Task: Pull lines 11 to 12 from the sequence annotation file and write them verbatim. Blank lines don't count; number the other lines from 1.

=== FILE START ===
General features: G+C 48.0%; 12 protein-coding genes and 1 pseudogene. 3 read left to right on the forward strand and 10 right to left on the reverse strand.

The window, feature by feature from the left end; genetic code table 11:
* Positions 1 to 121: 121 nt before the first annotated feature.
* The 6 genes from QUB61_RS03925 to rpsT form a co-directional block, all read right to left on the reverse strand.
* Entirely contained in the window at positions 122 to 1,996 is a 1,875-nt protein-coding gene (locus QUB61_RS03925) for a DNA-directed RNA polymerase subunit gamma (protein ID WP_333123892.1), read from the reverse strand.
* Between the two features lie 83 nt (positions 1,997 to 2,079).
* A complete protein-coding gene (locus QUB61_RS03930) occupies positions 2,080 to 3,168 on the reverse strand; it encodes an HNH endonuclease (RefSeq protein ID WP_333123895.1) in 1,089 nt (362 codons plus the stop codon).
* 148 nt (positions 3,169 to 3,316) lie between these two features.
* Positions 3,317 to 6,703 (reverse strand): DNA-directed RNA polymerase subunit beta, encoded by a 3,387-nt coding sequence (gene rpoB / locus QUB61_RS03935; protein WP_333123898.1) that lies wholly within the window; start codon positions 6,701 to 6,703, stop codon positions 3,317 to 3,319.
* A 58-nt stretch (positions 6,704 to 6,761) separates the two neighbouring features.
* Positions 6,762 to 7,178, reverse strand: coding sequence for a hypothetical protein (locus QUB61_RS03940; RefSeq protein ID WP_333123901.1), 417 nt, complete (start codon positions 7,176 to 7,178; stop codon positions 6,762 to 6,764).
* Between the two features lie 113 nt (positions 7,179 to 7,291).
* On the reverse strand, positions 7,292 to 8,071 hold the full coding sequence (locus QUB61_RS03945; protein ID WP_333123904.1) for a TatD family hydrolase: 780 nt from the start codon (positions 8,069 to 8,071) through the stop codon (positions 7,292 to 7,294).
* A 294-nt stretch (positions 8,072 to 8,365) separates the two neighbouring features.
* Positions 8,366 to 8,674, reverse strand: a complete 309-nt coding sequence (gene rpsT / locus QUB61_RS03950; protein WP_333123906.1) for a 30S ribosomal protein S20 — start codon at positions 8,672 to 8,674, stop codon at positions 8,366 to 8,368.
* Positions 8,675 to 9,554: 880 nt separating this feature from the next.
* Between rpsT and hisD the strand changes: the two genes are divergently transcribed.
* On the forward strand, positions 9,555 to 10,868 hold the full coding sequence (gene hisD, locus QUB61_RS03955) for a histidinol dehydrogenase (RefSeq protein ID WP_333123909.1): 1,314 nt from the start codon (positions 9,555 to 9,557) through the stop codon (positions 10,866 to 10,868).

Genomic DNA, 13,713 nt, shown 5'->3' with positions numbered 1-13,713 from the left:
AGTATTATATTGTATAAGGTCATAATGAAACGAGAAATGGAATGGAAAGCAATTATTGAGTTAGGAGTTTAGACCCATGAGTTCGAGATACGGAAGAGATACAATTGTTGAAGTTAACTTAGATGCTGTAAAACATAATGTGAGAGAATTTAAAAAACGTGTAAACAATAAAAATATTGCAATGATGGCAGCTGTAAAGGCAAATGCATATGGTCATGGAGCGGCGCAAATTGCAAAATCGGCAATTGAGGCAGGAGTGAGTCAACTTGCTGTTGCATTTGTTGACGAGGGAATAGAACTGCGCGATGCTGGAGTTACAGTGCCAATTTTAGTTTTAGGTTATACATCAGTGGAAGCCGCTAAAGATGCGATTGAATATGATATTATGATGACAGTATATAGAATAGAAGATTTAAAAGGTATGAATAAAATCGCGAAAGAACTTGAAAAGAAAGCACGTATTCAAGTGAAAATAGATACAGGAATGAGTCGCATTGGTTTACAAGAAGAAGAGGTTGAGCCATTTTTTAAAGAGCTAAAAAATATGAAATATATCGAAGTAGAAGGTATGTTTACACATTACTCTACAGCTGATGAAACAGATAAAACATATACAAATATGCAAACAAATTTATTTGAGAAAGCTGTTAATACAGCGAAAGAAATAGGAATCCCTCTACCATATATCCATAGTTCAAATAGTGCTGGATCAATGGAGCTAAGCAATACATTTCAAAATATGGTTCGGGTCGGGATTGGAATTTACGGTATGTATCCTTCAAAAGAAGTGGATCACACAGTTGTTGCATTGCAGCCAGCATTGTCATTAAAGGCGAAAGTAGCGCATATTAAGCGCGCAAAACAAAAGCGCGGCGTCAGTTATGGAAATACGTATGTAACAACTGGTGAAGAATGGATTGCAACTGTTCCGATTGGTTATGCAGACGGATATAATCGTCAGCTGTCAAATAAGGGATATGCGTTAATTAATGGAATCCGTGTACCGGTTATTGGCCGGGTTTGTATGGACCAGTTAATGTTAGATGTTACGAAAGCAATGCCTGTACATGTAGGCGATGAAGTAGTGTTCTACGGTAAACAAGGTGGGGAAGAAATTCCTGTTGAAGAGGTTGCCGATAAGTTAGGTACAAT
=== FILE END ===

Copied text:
* Positions 6,762 to 7,178, reverse strand: coding sequence for a hypothetical protein (locus QUB61_RS03940; RefSeq protein ID WP_333123901.1), 417 nt, complete (start codon positions 7,176 to 7,178; stop codon positions 6,762 to 6,764).
* Between the two features lie 113 nt (positions 7,179 to 7,291).